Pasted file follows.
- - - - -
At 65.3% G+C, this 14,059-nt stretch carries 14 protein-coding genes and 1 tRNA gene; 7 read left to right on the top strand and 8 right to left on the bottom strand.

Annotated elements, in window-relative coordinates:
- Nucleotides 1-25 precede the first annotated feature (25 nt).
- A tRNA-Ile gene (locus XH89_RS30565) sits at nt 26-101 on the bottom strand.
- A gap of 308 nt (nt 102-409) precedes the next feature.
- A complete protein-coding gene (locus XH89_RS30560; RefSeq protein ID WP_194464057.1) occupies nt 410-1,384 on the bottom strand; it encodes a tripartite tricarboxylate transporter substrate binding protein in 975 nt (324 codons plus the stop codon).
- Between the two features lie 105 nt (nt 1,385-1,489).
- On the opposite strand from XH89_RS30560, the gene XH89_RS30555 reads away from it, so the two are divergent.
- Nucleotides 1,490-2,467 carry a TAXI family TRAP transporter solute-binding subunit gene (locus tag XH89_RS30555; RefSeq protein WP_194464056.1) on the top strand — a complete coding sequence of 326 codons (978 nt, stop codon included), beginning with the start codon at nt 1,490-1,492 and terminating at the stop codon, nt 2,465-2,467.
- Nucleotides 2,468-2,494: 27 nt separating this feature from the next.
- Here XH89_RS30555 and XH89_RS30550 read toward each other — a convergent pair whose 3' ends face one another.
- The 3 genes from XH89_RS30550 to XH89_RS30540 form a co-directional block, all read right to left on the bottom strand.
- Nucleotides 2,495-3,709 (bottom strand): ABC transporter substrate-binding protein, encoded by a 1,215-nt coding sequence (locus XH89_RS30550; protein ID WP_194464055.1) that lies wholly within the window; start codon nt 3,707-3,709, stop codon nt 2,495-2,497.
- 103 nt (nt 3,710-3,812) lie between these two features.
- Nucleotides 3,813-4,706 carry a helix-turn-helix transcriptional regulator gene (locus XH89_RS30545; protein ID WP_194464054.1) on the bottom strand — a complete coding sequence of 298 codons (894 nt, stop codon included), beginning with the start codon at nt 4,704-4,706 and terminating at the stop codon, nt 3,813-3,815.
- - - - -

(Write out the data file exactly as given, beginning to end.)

At 65.3% G+C, this 14,059-nt stretch carries 14 protein-coding genes and 1 tRNA gene; 7 read left to right on the top strand and 8 right to left on the bottom strand.

Annotated elements, in window-relative coordinates:
- Nucleotides 1-25 precede the first annotated feature (25 nt).
- A tRNA-Ile gene (locus XH89_RS30565) sits at nt 26-101 on the bottom strand.
- A gap of 308 nt (nt 102-409) precedes the next feature.
- A complete protein-coding gene (locus XH89_RS30560; RefSeq protein ID WP_194464057.1) occupies nt 410-1,384 on the bottom strand; it encodes a tripartite tricarboxylate transporter substrate binding protein in 975 nt (324 codons plus the stop codon).
- Between the two features lie 105 nt (nt 1,385-1,489).
- On the opposite strand from XH89_RS30560, the gene XH89_RS30555 reads away from it, so the two are divergent.
- Nucleotides 1,490-2,467 carry a TAXI family TRAP transporter solute-binding subunit gene (locus tag XH89_RS30555; RefSeq protein WP_194464056.1) on the top strand — a complete coding sequence of 326 codons (978 nt, stop codon included), beginning with the start codon at nt 1,490-1,492 and terminating at the stop codon, nt 2,465-2,467.
- Nucleotides 2,468-2,494: 27 nt separating this feature from the next.
- Here XH89_RS30555 and XH89_RS30550 read toward each other — a convergent pair whose 3' ends face one another.
- The 3 genes from XH89_RS30550 to XH89_RS30540 form a co-directional block, all read right to left on the bottom strand.
- Nucleotides 2,495-3,709 (bottom strand): ABC transporter substrate-binding protein, encoded by a 1,215-nt coding sequence (locus XH89_RS30550; protein ID WP_194464055.1) that lies wholly within the window; start codon nt 3,707-3,709, stop codon nt 2,495-2,497.
- 103 nt (nt 3,710-3,812) lie between these two features.
- Nucleotides 3,813-4,706 carry a helix-turn-helix transcriptional regulator gene (locus XH89_RS30545; protein ID WP_194464054.1) on the bottom strand — a complete coding sequence of 298 codons (894 nt, stop codon included), beginning with the start codon at nt 4,704-4,706 and terminating at the stop codon, nt 3,813-3,815.